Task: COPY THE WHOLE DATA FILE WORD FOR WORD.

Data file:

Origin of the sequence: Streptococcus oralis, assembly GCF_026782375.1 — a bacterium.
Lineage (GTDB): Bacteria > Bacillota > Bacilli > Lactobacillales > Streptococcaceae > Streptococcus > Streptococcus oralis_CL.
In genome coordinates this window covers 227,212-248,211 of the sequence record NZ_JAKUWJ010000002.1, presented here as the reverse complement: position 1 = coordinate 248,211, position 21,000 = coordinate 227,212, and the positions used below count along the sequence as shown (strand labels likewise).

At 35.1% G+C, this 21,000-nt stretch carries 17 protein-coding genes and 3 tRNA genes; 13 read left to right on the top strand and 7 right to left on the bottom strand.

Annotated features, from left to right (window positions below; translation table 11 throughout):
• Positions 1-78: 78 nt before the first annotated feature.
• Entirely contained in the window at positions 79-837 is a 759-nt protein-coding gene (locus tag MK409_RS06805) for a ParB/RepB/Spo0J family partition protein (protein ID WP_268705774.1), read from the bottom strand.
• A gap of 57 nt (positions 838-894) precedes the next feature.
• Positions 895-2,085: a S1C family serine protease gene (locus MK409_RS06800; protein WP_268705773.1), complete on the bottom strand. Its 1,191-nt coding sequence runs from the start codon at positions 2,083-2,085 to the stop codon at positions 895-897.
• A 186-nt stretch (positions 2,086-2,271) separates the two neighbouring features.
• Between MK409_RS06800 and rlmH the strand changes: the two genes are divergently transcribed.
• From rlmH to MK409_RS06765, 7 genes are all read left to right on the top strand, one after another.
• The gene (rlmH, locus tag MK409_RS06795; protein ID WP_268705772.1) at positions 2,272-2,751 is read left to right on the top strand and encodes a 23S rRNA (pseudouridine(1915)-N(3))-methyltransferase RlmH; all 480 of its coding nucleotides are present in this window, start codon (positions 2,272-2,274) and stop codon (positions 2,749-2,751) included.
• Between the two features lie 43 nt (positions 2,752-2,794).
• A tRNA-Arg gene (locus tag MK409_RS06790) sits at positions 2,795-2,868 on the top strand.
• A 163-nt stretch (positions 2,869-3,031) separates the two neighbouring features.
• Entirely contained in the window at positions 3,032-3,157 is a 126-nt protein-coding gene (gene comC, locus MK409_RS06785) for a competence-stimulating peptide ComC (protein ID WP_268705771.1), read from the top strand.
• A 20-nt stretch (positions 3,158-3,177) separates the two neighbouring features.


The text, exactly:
Origin of the sequence: Streptococcus oralis, assembly GCF_026782375.1 — a bacterium.
Lineage (GTDB): Bacteria > Bacillota > Bacilli > Lactobacillales > Streptococcaceae > Streptococcus > Streptococcus oralis_CL.
In genome coordinates this window covers 227,212-248,211 of the sequence record NZ_JAKUWJ010000002.1, presented here as the reverse complement: position 1 = coordinate 248,211, position 21,000 = coordinate 227,212, and the positions used below count along the sequence as shown (strand labels likewise).

At 35.1% G+C, this 21,000-nt stretch carries 17 protein-coding genes and 3 tRNA genes; 13 read left to right on the top strand and 7 right to left on the bottom strand.

Annotated features, from left to right (window positions below; translation table 11 throughout):
• Positions 1-78: 78 nt before the first annotated feature.
• Entirely contained in the window at positions 79-837 is a 759-nt protein-coding gene (locus tag MK409_RS06805) for a ParB/RepB/Spo0J family partition protein (protein ID WP_268705774.1), read from the bottom strand.
• A gap of 57 nt (positions 838-894) precedes the next feature.
• Positions 895-2,085: a S1C family serine protease gene (locus MK409_RS06800; protein WP_268705773.1), complete on the bottom strand. Its 1,191-nt coding sequence runs from the start codon at positions 2,083-2,085 to the stop codon at positions 895-897.
• A 186-nt stretch (positions 2,086-2,271) separates the two neighbouring features.
• Between MK409_RS06800 and rlmH the strand changes: the two genes are divergently transcribed.
• From rlmH to MK409_RS06765, 7 genes are all read left to right on the top strand, one after another.
• The gene (rlmH, locus tag MK409_RS06795; protein ID WP_268705772.1) at positions 2,272-2,751 is read left to right on the top strand and encodes a 23S rRNA (pseudouridine(1915)-N(3))-methyltransferase RlmH; all 480 of its coding nucleotides are present in this window, start codon (positions 2,272-2,274) and stop codon (positions 2,749-2,751) included.
• Between the two features lie 43 nt (positions 2,752-2,794).
• A tRNA-Arg gene (locus tag MK409_RS06790) sits at positions 2,795-2,868 on the top strand.
• A 163-nt stretch (positions 2,869-3,031) separates the two neighbouring features.
• Entirely contained in the window at positions 3,032-3,157 is a 126-nt protein-coding gene (gene comC, locus MK409_RS06785) for a competence-stimulating peptide ComC (protein ID WP_268705771.1), read from the top strand.
• A 20-nt stretch (positions 3,158-3,177) separates the two neighbouring features.